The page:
Nightclub on Church Property Sparks Controversy
Hetq received a letter from Gideon Moalem, resident of Jerusalem, in which he voices his displeasure with a gay nightclub located in a building owned by the Armenian Patriarchate in Jerusalem.
“The issue of our turning to you is concerning the Armenian Church which has centralized in its buildings the main nightclub life of Jerusalem in the center of the city. These nightclubs along with the tragic implications of their accompanying activities of violence, prostitution, drugs, drunkenness, etc, are creating a long-term negative impact on God ' s Holy City.
“How is it that a church that is so proud of its long-standing Christian heritage, by their actions, desecrate the name of God in public ? How can a church that prides itself on the preservation of holy sites throughout the land of Israel allow impurity and perversion to be planted and permeated in the city of Jerusalem ?” asks Gider Maolem in a letter to Hetq.
Seeking an explanation, Hetq wrote to the Mother See of Holy Etchmiadzin. Father Vahram Melikyan, director of the Department of Information of the Mother See, replied, “We received a message from Father Bagrat, the manager of Armenian Patriarchate property in Jerusalem.
“According to the message we received, the building mentioned in the letter is indeed owned by the Armenian Patriarchate and was rented to a restaurant, and not to a gay club. The charges that the letter writer addresses to us are not justified. According to Father Bagrat, the Armenian Patriarchate cannot in any fashion stop whatever is going on in the restaurant, which is located in the center of the city, in the entertainment zone. But, that inability in no way should suggest that Armenian Church promotes and approves the activities of nightclubs and similar institutions. We have also been informed that the issue can only be resolved by the city authorities and police,” concludes the message we received from the Department of Information.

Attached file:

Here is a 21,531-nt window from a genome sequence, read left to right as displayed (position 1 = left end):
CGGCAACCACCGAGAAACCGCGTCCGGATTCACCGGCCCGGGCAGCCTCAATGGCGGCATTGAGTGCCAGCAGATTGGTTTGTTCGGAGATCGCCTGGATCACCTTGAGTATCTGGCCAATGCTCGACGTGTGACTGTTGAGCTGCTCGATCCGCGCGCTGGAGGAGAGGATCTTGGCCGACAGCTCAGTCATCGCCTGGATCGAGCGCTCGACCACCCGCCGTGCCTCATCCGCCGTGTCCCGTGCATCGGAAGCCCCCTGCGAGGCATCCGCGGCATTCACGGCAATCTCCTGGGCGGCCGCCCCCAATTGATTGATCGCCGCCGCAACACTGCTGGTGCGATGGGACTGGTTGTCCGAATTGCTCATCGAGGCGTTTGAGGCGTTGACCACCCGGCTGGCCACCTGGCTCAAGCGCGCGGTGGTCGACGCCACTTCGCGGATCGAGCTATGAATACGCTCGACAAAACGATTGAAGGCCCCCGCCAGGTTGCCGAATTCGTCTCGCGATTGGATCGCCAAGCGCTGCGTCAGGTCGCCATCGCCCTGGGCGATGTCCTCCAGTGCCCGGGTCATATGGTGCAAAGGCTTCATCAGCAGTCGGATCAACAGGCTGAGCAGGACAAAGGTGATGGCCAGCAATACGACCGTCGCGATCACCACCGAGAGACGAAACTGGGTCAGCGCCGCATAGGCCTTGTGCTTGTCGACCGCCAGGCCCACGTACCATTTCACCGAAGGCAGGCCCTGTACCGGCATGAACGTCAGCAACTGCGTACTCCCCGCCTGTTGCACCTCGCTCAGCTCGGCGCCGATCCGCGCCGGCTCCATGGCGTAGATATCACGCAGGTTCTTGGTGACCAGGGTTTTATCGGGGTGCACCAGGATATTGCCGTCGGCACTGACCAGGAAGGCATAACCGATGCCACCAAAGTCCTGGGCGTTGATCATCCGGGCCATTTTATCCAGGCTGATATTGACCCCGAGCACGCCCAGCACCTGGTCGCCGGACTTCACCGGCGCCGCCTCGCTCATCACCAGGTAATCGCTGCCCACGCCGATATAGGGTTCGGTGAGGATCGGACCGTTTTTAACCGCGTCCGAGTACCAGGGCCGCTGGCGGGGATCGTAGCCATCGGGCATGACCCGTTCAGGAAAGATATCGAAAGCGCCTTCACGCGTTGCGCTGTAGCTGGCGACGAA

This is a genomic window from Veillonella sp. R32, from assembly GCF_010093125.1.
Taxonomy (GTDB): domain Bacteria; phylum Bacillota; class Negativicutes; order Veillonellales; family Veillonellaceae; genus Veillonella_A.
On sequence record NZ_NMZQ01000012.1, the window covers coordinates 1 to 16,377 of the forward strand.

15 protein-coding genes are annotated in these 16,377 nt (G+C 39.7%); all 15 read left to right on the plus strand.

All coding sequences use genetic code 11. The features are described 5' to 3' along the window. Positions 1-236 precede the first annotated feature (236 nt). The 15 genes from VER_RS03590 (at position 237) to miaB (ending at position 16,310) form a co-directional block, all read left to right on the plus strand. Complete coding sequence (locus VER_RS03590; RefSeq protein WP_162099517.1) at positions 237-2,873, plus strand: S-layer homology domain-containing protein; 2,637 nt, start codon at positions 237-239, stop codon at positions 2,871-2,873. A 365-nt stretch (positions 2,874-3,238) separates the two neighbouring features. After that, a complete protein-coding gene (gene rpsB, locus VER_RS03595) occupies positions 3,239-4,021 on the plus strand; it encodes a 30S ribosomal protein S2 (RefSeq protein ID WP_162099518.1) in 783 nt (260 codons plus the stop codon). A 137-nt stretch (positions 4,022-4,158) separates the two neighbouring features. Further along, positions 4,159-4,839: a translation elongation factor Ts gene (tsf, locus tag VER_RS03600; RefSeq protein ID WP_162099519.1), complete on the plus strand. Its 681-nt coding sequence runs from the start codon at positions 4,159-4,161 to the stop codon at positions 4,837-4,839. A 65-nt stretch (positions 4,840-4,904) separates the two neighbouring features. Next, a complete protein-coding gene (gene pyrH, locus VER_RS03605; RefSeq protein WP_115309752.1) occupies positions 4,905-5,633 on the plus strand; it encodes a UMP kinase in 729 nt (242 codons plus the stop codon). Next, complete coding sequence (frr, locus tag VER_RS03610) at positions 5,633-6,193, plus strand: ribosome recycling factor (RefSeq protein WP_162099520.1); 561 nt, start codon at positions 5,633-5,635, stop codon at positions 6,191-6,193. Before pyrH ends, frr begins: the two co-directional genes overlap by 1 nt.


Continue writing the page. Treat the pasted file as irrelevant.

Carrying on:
The letter also noted that Etchmiadzin is not involved in the rental of property by the Jerusalem Patriarchate.
Later, Father Vahram Melikyan suggested that we ask the Armenian Patriarchate in jerusalem for more detailed answers. In reply to the e-mail we sent to the Patriarchate, we received a message which discussed the celebration of Easter by the Armenian and Greek Orthadox Churches.
What we hoping for, however, were the answers to these questions:
• With which restaurant was the contract signed? Did the contract specify the activites for which the the territory could be used. If so, what were the activities?
• If some of the contract conditions were violated, what rights did the Patriarchate have? For how long was the contract signed?
• Does the the Armenian Patriarchate rent any other property to such clubs, or only the building on Shushan Street?
• Why wasn't there a stipulation in the contract which would forbid the renter from opening brothels or gay clubs?
Jerusalem resident Gideon Moalem insists that the policy of the Armenian Church is to “support and make it possible for nightclubs and their side effects to exist in the buildings it owns in the center of Jerusalem."
Finally, the property manager, Father Bagrat wrote us a reply, but denying us permission to publish it. We wrote back asking for a response we could publish.
“The Patriarchate is clearly not obliged to reply to your questions or provide any explanations. The Patriarchate does not govern itself by one person's decisions and does not conduct its activities in wrongful or unjust manner. I do not understand why you are so interested in investigating questions from one non-Armenian. I have sent you a complaint regarding the question of Light, and, we have also sent you, and all Armenians, a letter asking for help regarding a very important religious matter. But to this day we haven't received any reply,” wrote Father Bagrat.
It is within the power of the Jerusalem's Patriarchate to declare the rental contract invalid, since according to the contract the Patriarchy has rented the building to a restaurant, not a nightclub. The Patriarchate may not want to do that, however, since it profits from the nightclub.